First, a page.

Bloodshed is possible, Yeltsin warns his foes Russian Parliament stands firm

September 24, 1993|By Will Englund and Kathy Lally | Will Englund and Kathy Lally,Moscow Bureau

MOSCOW -- Tough, dramatic warnings about the threat of violence came out of the Kremlin late yesterday as Russian President Boris N. Yeltsin seemed to be trying to force a quick resolution to his two-day standoff with the Parliament.

Mr. Yeltsin's goal, by all appearances, was to sweep aside his opposition through political and psychological pressure; any other option appeared too dangerous.

Both sides held fast to their positions, with Mr. Yeltsin insisting he had dissolved Parliament and Parliament insisting that the vice president, Alexander Rutskoi, was now president. With little prospect of willing compromise evident, each side tried to frighten the other with the prospect of civil war.

"The problem now is nerves," said Andrei Fyodorov, a spokesman for Mr. Rutskoi. "Who will make the first mistake?"

Ominously, two people were reported killed last night in a scuffle outside a military headquarters; by early today,there were no indications the violence would escalate.

Mr. Yeltsin's government declared that it was prepared to meet any armed confrontation that might be launched by the defiant deputies from their headquarters in the Parliament building, also known as the White House.

It decried the distribution of "dangerous weapons" at the White House to "extremists, persons without a definite place of residence, people with psychological problems, criminals and members of Mafia-style groups."

It said it had "sufficient means at its disposal to react adequately and promptly to any acts of provocation."

And, from their stronghold, members of the legislature issued their own warnings.

"We should begin a campaign of civil disobedience," said Sergei Baburin, an arch-conservative from Siberia, "and ignore all the resolutions of the ex-president and his government. We should arrest ex-President Yeltsin and put him on trial."

Either Parliament will win, he said, or democracy will end in Russia. "And blood will be shed," he said, "the blood of the deputies and those outside on the street who support us. Because we will not surrender."

Mr. Yeltsin tried to make surrender look sweet to those of his foes motivated more by an attachment to the deputy's way of life than to ideology. He said if the deputies in the legislature followed his orders and went home, they would get their pay and perquisites for the next year.

He tried to make defeat look inevitable -- telephones and electric power to the White House were cut off yesterday, and emergency power ran the lights.

Last night, the chairman of the Parliament, Ruslan I. Khasbulatov, convened a special session of a stripped-down Congress of People's Deputies, ordinarily a 1,000-member body that meets only a few times a year.

They met at 10 p.m. for an all-night session -- after changing the quorum rules because far fewer than half the members showed up. Mr. Khasbulatov planned to use the Congress, which under the Constitution has more power than the standing Supreme Soviet, to strike back at Mr. Yeltsin.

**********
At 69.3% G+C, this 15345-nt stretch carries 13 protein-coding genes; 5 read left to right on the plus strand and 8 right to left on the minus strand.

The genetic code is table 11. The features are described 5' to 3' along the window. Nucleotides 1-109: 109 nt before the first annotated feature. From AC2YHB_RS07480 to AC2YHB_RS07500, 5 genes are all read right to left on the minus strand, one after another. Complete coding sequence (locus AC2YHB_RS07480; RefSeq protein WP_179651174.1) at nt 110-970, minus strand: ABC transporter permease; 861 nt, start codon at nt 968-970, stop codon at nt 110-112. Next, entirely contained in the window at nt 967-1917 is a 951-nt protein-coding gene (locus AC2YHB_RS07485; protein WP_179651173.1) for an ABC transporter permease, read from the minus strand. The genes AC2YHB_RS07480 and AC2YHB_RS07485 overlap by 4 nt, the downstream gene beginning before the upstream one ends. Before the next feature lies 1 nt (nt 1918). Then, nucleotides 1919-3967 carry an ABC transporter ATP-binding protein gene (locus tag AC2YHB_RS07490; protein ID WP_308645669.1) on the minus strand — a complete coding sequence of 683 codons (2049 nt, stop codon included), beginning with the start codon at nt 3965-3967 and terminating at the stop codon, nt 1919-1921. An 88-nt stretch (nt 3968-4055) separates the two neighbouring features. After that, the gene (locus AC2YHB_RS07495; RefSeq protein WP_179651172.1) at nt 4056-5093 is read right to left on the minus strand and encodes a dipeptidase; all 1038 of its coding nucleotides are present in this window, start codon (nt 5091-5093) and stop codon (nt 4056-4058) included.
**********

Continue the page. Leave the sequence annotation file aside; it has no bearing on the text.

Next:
'We can make a mess'

But the legislators can only act by doing damage, as Mr. Khasbulatov himself conceded.

"We will stop transport from remote places to the center," he said. "We can make a mess of the economy. We have unlimited possibilities."

He said that local councils in 80 of Russia's 88 regions were supporting the Parliament, and he planned to continue rallying opposition to the Kremlin.

Sympathetic local administrations, Mr. Khasbulatov said, would cut off tax payments to the central government.

Right now, said one of the few democratic members of the Congress who chose to appear there last night, Parliament can do little more than debate.

"To reach a compromise you need the political will for it," said Mikhail Mitukov. "Now we are in a situation where the law is on the side of whoever has the power. The next few days will show which side will take the upper hand."

Today, Russia still has two presidents, two Cabinets, two organizations claiming to be the legitimate government. Though Mr. Yeltsin clearly has the upper hand, the invective has been so strong that it has become increasingly difficult to imagine a way for the drama to end.

Yesterday, one of the members of a presidential advisory council, Leonid Smirnyagin, said Mr. Yeltsin had to score a "convincing victory" before the weekend or the regions of this vast country will start seriously turning away from Moscow.

For instance, the president of Yakutia, Mikhail Nikolayev, was in Moscow this week not to choose sides but to secure food and fuel credits from the government so that the many riverside villages in his republic can stock up on supplies before the waters freeze over.

If he -- and his regional counterparts -- discover that the government is too tied up in a power struggle to take care of his needs, that will only spell a further weakening of Moscow's influence in Russia, and of Mr. Yeltsin's.

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